The cry of Isaiah sounds weird to us. We don’t use the word “woe” very often. When we hear whoa, we think of a cowboy who is trying to stop his horse. Or we think of Joey Lawrence. “Whoa!” This is a different “woe” here in Isaiah.
This is another tool from the Hebrew language. Specifically from God’s prophets. When a prophet delivered a message from God, it was called an oracle. The oracle could be good news or bad news. If it was good news, it would usually start with the word “blessed.” But if it was bad news, the oracle would begin with the word “woe.” This is consistent throughout the Bible. When you see the word “woe,” it’s an oracle of doom and destruction from God.
This is really significant here, because Isaiah says, “Woe to me!” In other words, he is calling down the curse and wrath of God on himself. It’s one thing for a prophet to warn someone else of God’s anger and wrath by saying, “Woe to you.” But it’s something completely different when a prophet actually invites that anger and wrath on himself.
Why did Isaiah do that? Because he had a vision of a holy God. And because of that vision, he said, “Woe to me! I am ruined!” Literally, Isaiah said, “I am undone!” To be undone means to come apart at the seams, to be unraveled.
Isaiah was considered by his contemporaries as the most righteous man around. He was respected and admired for his good life. Everybody looked up to Isaiah.
But Isaiah caught one sudden glimpse of a holy God. In that single moment, all his self-esteem was shattered. In a brief second he was exposed, made naked beneath the gaze of the absolute standard of holiness.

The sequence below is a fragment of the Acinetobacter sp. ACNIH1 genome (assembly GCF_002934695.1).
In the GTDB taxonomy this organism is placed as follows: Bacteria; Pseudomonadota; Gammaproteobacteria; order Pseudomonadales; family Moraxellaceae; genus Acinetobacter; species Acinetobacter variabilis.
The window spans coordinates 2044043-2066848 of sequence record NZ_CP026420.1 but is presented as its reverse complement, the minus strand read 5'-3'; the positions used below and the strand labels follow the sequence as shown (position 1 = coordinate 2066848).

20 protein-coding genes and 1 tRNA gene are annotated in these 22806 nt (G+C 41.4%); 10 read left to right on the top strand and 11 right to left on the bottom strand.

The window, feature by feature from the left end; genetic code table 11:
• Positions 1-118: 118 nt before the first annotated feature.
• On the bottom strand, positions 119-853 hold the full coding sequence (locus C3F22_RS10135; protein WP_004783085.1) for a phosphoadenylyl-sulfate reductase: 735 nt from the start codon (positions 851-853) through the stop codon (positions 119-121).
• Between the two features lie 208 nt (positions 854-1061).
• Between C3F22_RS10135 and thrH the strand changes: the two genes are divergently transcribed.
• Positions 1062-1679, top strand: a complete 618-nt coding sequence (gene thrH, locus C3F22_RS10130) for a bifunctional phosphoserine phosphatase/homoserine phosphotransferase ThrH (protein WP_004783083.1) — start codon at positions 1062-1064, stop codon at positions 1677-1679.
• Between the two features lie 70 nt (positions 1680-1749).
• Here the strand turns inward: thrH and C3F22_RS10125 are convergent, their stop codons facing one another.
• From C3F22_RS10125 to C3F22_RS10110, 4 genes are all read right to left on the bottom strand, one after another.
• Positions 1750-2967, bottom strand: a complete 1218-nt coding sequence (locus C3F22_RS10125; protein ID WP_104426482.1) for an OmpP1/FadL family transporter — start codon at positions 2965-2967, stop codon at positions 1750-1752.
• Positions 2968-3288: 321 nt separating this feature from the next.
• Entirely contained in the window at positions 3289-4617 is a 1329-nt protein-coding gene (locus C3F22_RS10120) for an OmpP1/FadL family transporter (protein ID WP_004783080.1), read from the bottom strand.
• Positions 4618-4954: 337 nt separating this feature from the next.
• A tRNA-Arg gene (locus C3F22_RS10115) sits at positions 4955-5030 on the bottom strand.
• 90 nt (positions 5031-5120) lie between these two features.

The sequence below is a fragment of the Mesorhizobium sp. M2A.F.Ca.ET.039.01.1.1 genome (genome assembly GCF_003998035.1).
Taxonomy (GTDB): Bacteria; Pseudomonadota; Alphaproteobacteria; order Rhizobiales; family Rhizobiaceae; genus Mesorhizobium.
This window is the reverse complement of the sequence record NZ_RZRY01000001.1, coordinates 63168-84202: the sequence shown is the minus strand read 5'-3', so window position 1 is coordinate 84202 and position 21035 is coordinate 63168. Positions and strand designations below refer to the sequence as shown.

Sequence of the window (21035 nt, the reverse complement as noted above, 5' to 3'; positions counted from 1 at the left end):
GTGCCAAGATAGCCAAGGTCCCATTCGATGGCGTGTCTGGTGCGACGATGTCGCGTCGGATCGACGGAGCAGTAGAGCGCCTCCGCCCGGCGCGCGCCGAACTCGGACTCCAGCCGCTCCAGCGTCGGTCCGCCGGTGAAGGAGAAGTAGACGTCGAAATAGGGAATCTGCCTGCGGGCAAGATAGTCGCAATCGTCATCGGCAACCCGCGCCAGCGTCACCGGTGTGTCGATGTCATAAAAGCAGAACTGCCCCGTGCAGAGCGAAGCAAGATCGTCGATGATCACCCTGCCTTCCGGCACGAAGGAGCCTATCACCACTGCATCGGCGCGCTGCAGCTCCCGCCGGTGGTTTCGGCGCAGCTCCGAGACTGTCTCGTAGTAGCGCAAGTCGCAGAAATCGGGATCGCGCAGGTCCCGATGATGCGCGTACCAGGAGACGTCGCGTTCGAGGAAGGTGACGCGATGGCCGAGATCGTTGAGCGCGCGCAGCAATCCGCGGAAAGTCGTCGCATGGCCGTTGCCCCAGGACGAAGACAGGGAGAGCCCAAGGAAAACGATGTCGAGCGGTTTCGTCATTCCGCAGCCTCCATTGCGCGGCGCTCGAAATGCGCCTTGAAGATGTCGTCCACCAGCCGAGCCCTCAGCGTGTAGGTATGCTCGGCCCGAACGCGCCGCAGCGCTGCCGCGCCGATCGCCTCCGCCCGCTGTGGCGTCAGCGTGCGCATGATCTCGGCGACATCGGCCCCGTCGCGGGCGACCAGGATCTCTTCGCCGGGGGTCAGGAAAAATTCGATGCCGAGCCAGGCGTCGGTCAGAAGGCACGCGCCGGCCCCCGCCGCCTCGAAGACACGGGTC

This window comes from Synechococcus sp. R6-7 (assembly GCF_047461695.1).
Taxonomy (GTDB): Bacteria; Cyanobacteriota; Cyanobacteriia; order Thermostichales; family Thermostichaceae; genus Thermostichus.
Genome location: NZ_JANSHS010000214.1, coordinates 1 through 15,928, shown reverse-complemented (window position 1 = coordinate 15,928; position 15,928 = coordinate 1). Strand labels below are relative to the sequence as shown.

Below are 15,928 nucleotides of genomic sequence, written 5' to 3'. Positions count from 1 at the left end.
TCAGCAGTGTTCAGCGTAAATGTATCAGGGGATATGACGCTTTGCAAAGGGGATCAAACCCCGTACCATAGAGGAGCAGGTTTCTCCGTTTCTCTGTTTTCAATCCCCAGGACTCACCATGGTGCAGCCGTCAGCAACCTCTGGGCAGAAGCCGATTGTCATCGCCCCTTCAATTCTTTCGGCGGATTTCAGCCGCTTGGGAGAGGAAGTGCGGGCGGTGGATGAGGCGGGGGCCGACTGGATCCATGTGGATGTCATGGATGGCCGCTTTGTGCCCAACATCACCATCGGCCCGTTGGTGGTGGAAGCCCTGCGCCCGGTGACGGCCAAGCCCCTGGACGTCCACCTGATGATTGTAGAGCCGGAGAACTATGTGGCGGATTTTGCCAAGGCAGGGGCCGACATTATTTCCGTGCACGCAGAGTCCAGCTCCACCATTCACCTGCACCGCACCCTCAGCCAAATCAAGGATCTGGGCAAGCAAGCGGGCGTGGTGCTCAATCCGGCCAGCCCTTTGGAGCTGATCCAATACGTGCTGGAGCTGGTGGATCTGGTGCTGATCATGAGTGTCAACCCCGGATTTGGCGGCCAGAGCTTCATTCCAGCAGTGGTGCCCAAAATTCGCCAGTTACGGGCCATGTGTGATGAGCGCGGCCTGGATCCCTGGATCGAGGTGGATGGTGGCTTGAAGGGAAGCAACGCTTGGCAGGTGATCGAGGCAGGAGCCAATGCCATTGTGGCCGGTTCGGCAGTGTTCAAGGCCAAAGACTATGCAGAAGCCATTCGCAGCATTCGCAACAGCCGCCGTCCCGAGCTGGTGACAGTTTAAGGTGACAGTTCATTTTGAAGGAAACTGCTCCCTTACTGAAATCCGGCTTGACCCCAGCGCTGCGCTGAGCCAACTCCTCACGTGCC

As long as Isaiah could compare himself to other people, he was able to see himself as a good guy. But the instant he was measured by the ultimate standard, the instant he saw himself in comparison to God’s holiness, he was destroyed. He was undone. He flew apart.
He recognized his own sinfulness when he said, “I am a man of unclean lips.” Our mouths are symbolic of how sinful and broken we are. How many times everyday do you say something that is hurtful? Something that you wish you could take back? Something that you regret saying? Our inability to control our mouths is symbolic of how screwed up our lives really are. That’s why Isaiah cried out that he had “unclean lips.” He recognized his brokenness in the presence of a holy God.
But watch what happens next. “Then one of the seraphs flew to me with a live coal in his hand, which he had taken with tongs from the altar. With it he touched my mouth and said, “See, this has touched your lips; your guilt is taken away and your sin atoned for.” (Isaiah 6:6-7, NIV)